Clearly, the loss of detectable magnetization off-resonance limits the usefulness of depth pulses, as a means of sample localization, to within certain off-resonance limits, say the chemical shift at which I.sub.y.sup.f is 50% of maximum. Rather than conduct a two-dimensional calculation of the type illustrated in FIG. 2, the 50% limits can be easily calculated from the general expressions with .theta.'=90.degree.. E.g., for scheme [E] the expression for I.sub.y.sup.f simplifies to cos 2.alpha. cos.sup.5 .alpha. which is 0.5 at .DELTA.H=0.10 t.sub.90.sup.-1, which, from FIG. 2a, is quite close to the equivalent value for .theta.=90.degree., a more difficult calculation. The limit of 0.10 t.sub.90.sup.-1 compares to a 50% limit of 0.27 t.sub.90.sup.-1 for I.sub.y.sup.f for a single square pulse at .theta.=90.degree.. Apart from these limits, there appears to be no other off-resonance effects which impair the usefulness of these depth pulses.

For schemes [C] to [E], substantial signals for .theta. angles close to 90.degree. can only be obtained within the on-resonance limits of 45.degree. and 135.degree.. These limits arise because the cos 2.theta. factors, introduced by the 2.theta.[.+-.x] pulses, have zeros at .theta.=45.degree. and 135.degree.. Noting the trigonometic identity

-cos 2.theta. sin .theta.=1/2 (sin .theta.-sin 3.theta.) [27]

it is clear that an equivalent scheme on-resonance to, for example, depth pulse [D] is 2.theta.[.+-.x]; .theta.; 2.theta.[.+-.x,.+-.y]; acquire-2.theta.[.+-.x]; 3.theta.; 2.theta.[.+-.x,.+-.y]; acquire, where the results of the second sequence is subtracted from the first, and which we will write in the shorthand form

2.theta.[.+-.x]; {.theta.-3.theta.}; 2.theta.[.+-.x,.+-.y]; acquire [F]

For depth pulse [F] detectable magnetization on-resonance is given by

I.sub.y.sup.f =(1/2) cos 2.theta. (sin .theta.-sin 3.theta.) sin.sup.2 .theta.I.sub.z.sup.0, [28]

which is equivalent to that for scheme [D],

I.sub.y.sup.f =cos.sup.2 2.theta. sin.sup.3 .theta.I.sub.z.sup.0 [ 29]

except for a trivial sign change (the 1/2 fraction is a normalization constant). Similarly, scheme [E] is equivalent on-resonance to [G]:

{.theta.-3.theta.}; (2.theta.[.+-.x,.+-.y]).sub.2 ; acquire [G]

Thus, the same 45.degree. to 135.degree. limits can be obtained by repeating a depth pulse with the excitation pulse tripled in length and subtracting the result, a procedure abbreviated as {.theta.-3.theta.}. This technique can be extended by including more odd multiples of .theta., e.g. {.theta.-3.theta.+5.theta.}. The multiples must be odd integers to give maxima or minima at .theta.=90.degree.. For every extra odd multiple in the series, an extra zero is generated between 0.degree. and 90.degree.. These zeroes are ##EQU19## More zeroes between 0.degree. and 90.degree. for the detectable magnetization can be generated using multiples of the 2.theta.[.+-.x] pulse. These zeroes are ##EQU20## To reduce the limits of substantial signal intensity around .theta.=90.degree., the trick is to combine the {.theta.-3.theta.} type procedure with multiples of the 2.theta.[.+-.x] type pulse so that there is an even spread of zeroes between 0.degree. and the new limit. These zeroes are of course repeated between 90.degree. and 180.degree., 180.degree. and 270.degree., and so on. Taking depth pulse [F] with limits of 90.degree..+-.38.degree. as the first in the series, where outside the limits detectable magnetization .ltoreq.3% of maximum, these limits can be successively narrowed to 90.degree..+-.28.degree. using scheme [H],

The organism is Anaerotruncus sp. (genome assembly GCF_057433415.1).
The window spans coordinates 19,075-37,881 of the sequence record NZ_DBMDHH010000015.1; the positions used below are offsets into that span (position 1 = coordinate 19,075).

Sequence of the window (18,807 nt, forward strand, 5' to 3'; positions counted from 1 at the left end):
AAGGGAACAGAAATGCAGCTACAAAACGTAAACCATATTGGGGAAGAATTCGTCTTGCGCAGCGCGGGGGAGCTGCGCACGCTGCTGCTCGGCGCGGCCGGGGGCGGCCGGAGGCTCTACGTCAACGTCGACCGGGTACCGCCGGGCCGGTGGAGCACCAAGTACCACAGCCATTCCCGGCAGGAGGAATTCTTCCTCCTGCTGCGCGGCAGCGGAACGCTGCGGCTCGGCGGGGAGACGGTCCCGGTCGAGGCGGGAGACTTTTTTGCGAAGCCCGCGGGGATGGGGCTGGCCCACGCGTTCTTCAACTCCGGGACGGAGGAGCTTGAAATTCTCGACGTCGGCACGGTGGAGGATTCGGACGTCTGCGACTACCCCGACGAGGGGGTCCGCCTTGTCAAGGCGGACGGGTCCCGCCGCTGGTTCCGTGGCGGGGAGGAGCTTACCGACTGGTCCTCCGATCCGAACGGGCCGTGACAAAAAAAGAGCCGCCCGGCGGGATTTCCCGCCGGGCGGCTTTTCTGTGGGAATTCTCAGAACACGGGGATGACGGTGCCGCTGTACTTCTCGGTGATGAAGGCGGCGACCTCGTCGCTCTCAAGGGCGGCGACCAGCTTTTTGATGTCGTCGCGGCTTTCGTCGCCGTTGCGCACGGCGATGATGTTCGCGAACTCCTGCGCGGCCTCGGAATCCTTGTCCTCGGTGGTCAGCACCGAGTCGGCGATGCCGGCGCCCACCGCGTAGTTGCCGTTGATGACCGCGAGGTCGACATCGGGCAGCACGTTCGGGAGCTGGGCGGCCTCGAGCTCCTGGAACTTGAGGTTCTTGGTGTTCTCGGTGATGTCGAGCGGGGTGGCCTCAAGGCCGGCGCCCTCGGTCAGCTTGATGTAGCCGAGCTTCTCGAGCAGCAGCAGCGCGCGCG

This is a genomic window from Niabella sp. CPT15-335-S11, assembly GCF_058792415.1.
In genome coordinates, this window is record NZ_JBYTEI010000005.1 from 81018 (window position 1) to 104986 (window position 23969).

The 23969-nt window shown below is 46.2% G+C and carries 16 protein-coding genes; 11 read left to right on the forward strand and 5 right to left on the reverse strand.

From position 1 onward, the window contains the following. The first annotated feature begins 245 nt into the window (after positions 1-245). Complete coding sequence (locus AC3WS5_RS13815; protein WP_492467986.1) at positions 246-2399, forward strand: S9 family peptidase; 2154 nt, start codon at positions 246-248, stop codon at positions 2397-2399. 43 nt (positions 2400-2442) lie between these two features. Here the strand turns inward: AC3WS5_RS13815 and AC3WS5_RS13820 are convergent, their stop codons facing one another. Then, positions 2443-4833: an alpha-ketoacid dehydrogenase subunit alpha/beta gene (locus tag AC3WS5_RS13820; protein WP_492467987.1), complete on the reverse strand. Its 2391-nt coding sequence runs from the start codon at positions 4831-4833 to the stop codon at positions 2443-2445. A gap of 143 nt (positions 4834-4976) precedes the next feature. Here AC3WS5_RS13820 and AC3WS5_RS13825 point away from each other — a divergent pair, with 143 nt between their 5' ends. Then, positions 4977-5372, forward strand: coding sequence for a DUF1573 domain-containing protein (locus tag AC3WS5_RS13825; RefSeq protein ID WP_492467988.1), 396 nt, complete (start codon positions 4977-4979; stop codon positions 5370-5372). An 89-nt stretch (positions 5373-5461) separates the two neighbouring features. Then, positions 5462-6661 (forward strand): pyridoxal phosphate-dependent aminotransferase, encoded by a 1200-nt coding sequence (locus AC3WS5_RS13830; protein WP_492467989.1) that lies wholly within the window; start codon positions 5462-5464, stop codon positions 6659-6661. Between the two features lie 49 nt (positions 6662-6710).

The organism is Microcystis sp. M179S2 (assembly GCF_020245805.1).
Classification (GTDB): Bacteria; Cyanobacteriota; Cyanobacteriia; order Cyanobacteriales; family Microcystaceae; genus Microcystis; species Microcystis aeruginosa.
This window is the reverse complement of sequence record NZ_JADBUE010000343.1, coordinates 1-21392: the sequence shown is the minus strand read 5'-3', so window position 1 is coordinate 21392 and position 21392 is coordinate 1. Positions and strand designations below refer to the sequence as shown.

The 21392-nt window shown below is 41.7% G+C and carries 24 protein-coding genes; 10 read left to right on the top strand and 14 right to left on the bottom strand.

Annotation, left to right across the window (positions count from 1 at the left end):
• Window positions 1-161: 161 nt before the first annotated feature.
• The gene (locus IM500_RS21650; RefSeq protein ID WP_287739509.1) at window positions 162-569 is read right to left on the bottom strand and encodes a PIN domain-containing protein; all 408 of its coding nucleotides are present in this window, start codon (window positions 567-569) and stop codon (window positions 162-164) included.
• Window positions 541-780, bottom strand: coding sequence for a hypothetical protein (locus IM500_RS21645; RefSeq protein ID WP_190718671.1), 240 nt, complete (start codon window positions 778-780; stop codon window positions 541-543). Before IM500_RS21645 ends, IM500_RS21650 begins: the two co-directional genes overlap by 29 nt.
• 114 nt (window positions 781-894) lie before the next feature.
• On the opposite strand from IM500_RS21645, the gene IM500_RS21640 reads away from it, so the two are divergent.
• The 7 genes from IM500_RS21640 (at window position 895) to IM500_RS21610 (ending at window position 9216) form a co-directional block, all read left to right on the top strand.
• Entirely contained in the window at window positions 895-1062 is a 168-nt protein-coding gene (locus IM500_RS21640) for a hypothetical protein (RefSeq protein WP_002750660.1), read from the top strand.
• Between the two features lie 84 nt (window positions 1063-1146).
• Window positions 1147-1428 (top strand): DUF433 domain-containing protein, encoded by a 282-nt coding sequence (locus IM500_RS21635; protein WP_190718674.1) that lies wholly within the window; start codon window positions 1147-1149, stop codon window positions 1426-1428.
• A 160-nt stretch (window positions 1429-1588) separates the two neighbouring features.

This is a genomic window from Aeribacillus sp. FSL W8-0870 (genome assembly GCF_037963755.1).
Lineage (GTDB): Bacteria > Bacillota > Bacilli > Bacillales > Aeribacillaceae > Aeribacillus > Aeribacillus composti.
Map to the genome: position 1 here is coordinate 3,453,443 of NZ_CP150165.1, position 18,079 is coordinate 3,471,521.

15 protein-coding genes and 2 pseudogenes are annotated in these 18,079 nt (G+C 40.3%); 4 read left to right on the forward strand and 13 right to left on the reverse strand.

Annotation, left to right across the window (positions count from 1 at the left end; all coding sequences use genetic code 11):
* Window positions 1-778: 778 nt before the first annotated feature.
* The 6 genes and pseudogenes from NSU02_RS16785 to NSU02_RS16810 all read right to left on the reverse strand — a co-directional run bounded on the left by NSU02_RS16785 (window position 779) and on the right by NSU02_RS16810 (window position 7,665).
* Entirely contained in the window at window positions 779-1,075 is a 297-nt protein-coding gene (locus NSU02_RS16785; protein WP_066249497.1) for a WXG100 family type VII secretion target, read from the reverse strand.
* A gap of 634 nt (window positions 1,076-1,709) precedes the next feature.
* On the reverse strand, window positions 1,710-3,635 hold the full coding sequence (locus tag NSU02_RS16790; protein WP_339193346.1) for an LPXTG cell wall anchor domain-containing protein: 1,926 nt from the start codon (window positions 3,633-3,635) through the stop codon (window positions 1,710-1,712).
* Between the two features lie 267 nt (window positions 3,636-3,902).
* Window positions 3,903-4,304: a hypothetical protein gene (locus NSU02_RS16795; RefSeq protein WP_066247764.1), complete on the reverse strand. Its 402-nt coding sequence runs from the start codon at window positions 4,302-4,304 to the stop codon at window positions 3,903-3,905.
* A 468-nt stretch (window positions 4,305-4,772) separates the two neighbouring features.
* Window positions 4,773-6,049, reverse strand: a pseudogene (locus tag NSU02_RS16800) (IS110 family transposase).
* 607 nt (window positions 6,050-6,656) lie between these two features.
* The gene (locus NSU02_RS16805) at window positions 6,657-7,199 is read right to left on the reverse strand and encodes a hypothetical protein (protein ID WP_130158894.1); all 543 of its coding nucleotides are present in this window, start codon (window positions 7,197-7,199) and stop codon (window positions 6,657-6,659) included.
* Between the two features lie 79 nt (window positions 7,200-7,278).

2.theta.[.+-.x]; {.theta.-3.theta.+5.theta.}; 2.theta.[.+-.x,.+-.y]; acquire, [H]

to 90.degree..+-.21.degree. using scheme [I]

2.theta.[.+-.x]; 4.theta.[.+-.x]; {.theta.-3.theta.+5.theta.}; 2.theta.[.+-.x,.+-.y]; acquire, [I]

to 90.degree..+-.17.degree. using scheme [J]

2.theta.[.+-.x]; 4.theta.[.+-.x]; {.theta.-3.theta.+5.theta.-7.theta.+9.theta.}; 2.theta.[.+-.x,.+-.y]; acquire, [J]

to 90.degree..+-.10.degree. using scheme [K]

4.theta.[.+-.x]; 6.theta.[.+-.x]; 8.theta.[.+-.x]; {.theta.-3.theta.+5.theta.-7.theta.+9.theta.}; 2.theta.[.+-.x,.+-.y]; acquire. [K]